Oprah Winfrey is not mincing words about weight loss. 

The mogul and Weight Watchers spokeswoman, who has publicly struggled with her weight for decades, recently opened up to The New York Times Magazine about her ongoing oscillation on the scale in a time when dieting ignites new social debate. 

In the piece, author Taffy Brodesser-Akner explores the relationship between modern dieting and the new-age language and thought process surrounding weight loss. As Brodesser-Akner discusses, in recent years there's been a social shift from the notion of "losing weight" to "getting strong," from changing the number on the scale to feeling confident and beautiful in one's skin at all times.

The New York Times Magazine, cover, dieting

The New York Times Magazine

However, when Winfrey emerged as the new face of decades-old Weight Watchers with 10 percent of the company and a seat on the company's board of directors, some fans felt a disconnect between the woman who had accomplished so much regardless of the number on her dress tag and the woman back to publicly counting calories on a piece of bread just as she had famously wheeled out a wagon filled with animal fat years earlier.

As the author put it, "What was Oprah, a person whose very brand meant enlightenment and progress, doing on another diet?"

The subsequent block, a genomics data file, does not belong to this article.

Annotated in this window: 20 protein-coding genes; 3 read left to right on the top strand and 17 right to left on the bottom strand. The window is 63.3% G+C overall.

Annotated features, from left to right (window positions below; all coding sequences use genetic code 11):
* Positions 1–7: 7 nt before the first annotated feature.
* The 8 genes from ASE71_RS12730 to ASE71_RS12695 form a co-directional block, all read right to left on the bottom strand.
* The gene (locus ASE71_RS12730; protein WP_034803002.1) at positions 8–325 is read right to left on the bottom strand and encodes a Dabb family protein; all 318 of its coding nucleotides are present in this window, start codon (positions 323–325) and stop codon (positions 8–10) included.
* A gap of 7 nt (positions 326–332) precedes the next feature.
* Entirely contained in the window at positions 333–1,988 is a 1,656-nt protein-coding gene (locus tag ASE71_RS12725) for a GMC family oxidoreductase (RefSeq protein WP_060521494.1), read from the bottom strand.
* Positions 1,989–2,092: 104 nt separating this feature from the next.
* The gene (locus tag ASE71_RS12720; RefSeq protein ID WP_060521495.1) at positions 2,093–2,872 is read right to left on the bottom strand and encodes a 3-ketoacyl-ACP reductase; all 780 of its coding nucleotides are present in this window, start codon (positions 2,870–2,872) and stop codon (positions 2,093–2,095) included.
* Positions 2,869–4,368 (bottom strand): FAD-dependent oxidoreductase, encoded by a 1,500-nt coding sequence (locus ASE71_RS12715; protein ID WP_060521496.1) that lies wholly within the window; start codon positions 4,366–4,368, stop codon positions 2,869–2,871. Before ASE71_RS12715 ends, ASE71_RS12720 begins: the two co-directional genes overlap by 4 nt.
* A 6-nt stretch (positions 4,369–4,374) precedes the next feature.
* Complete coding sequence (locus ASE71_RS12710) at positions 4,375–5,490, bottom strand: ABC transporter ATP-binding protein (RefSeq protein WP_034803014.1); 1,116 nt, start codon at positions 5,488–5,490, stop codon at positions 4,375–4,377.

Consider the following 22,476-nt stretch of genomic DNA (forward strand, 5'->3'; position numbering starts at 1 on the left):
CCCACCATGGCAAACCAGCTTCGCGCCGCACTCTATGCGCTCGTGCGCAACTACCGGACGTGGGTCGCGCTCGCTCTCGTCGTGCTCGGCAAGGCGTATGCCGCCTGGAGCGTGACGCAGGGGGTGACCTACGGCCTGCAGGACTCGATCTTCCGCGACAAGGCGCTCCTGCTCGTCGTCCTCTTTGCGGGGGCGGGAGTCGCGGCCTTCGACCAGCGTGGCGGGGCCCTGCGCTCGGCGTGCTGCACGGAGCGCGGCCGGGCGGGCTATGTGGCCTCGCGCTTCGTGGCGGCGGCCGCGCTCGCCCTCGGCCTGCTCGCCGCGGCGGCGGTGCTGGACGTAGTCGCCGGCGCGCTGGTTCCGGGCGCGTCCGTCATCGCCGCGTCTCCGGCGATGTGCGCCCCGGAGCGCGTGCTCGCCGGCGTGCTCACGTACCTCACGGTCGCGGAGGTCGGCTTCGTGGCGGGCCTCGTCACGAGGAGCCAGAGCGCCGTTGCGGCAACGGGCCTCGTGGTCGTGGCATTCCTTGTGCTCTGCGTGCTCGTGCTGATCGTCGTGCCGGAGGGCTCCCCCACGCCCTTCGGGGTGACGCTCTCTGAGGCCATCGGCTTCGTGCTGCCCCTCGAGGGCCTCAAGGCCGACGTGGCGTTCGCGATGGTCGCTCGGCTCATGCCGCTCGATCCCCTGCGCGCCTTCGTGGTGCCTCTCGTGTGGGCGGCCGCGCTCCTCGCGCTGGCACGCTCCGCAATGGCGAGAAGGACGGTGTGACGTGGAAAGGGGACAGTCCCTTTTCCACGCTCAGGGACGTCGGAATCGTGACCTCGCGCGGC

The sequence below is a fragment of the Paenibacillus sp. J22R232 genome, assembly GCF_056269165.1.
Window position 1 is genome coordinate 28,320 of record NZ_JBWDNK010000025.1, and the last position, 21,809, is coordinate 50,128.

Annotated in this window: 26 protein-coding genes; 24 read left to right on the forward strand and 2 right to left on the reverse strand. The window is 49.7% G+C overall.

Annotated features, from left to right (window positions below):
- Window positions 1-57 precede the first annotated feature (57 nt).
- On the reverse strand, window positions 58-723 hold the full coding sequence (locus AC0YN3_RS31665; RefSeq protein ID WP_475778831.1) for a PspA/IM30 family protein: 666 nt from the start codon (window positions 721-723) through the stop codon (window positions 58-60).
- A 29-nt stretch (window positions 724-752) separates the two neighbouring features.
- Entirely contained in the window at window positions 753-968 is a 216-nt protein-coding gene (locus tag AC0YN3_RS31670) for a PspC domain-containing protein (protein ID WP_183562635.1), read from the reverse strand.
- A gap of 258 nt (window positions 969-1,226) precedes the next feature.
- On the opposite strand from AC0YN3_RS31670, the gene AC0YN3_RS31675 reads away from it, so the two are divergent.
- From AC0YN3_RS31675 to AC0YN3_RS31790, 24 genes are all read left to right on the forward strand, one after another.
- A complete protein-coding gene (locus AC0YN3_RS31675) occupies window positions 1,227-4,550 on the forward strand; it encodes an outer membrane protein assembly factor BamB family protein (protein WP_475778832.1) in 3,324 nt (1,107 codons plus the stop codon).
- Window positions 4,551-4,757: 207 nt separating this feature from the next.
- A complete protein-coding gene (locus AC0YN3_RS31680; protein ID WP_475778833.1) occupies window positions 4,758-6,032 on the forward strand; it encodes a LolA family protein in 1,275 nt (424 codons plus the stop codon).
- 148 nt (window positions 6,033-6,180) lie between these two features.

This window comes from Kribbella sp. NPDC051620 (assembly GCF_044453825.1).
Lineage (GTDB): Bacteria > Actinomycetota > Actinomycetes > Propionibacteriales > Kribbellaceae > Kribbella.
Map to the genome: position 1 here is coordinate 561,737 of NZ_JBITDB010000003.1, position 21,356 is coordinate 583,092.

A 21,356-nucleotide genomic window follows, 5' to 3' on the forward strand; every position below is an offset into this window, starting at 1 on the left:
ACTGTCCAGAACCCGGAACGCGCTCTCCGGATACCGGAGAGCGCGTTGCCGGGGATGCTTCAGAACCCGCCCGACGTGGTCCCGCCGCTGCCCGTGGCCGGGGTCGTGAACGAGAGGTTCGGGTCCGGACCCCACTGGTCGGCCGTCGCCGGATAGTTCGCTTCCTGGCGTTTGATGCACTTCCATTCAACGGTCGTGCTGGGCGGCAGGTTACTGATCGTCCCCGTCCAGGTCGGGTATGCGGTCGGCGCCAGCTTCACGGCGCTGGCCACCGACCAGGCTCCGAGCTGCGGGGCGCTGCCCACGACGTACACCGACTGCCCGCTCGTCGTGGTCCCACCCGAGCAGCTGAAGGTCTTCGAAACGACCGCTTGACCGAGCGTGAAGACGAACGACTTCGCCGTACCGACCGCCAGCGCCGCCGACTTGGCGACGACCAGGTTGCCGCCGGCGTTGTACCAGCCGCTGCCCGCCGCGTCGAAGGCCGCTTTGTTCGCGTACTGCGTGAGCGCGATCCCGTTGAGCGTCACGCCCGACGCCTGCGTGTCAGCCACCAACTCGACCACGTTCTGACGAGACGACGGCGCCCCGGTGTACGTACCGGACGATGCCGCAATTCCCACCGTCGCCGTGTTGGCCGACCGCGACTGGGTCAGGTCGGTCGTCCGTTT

Oprah Winfrey

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Simply, her health demanded it. As Winfrey told the magazine, "‘For your heart to pump, pump, pump, pump, it needs the least amount of weight possible to do that."

As she continued, "So all of the people who are saying, 'Oh, I need to accept myself as I am'— I can't accept myself if I'm over 200 pounds, because it's too much work on my heart. It causes high blood pressure for me. It puts me at risk for diabetes, because I have diabetes in my family.''

While her reasons are as straightforward as they come, Winfrey maintains that you can straddle the new line between being confident and being healthy. 

"This whole P.C. about accepting yourself as you are—you should, 100 percent," she said. However, Weight Watchers, for her, is ‘‘a mechanism to keep myself on track that brings a level of consciousness and awareness to my eating. It actually is, for me, mindful eating, because the points are so ingrained now."

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